Krasinski stages several nerve-shredding sequences with effective economy and visual flair. The passage where Evelyn goes into labour, having already attracted the creature’s attention when she knocked over a picture frame after stepping on a nail may be the film’s predictable highlight, yet Krasinski mostly sidesteps the usual cheap shocks to instead add further layers of suspense on an already fraught situation. Most of all, he never loses sight of the film’s underlying theme – how can parents protect their children from the dangers of the world – which is the fear that every parent has to live with for all of their lives.

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  • John Krasinski’s directorial debut is a stunning horror film with a heart.
    His family off survivors must live in silence to avoid attracting the Alien-breed monster. The tension is so concentrated and relentless that the audience feels as edgy and threatened as the characters.
    In this post-apocalypse world, mankind manages to sustain itself. If one son is killed for a noisy toy, another is born. His mother smothers her pangs under the monster’s ear. Daughter Regan feels guilty for having given her young brother the fatal toy. She redeems herself, first by saving other brother Marcus from drowning in a granary, then by bringing down the monster. She discovers the beast is sensitive to the sound — the opposite to her deafness — so she ratchets up the sound waves to stun him. Mother Evelyn finishes him off.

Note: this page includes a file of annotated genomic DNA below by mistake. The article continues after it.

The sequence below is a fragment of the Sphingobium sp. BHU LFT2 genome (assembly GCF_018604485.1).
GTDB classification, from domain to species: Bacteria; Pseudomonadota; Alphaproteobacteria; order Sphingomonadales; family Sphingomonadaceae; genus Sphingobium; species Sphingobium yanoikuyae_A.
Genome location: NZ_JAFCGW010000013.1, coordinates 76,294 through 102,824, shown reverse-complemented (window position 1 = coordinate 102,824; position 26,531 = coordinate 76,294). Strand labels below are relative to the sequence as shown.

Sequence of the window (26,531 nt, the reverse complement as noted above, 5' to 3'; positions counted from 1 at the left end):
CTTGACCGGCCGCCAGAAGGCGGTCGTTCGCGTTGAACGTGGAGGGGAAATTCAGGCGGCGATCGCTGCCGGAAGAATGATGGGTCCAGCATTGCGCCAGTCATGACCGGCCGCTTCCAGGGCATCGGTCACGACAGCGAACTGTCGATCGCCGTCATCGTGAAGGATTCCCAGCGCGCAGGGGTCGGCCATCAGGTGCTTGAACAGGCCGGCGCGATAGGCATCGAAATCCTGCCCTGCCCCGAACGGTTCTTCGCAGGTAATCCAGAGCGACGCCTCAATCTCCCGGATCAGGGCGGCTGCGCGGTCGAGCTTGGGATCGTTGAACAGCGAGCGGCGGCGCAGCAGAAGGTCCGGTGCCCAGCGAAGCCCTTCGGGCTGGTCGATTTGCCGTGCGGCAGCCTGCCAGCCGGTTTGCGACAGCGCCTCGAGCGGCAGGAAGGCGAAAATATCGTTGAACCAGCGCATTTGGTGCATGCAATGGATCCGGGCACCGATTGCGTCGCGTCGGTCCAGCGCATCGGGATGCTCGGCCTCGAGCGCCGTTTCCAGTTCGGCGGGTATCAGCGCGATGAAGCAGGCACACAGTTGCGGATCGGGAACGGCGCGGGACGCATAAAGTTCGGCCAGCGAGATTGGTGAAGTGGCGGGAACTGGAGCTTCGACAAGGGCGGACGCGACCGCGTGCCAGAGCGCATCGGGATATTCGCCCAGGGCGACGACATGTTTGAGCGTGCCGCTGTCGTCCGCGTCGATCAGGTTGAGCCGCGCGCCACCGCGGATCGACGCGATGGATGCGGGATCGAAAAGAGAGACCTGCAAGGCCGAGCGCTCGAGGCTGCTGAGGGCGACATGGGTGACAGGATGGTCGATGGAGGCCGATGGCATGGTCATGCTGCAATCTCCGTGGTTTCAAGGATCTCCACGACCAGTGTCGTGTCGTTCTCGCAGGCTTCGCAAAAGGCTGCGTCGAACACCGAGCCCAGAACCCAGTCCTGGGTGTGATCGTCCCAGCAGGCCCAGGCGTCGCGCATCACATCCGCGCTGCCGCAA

The film speaks to our moment in a couple of respects. The father, Lee, is the usual Krasinski sensitive man. He’s careful to raise Marcus to self-sufficiency and dedicates himself to trying to make Regan an effective hearing aid. Still, he needs Marcus to remind him how desperate Regan is to hear her father still loves her, after her unwitting part in her brother’s death.
    The film thwarts the genre expectation by granting the women the final victory. As he signs his love to Regan, Lee sacrifices himself to distract the monster from his children. For her part, Evelyn dumbly stares down the beast to deliver and preserve her baby and then guns it down.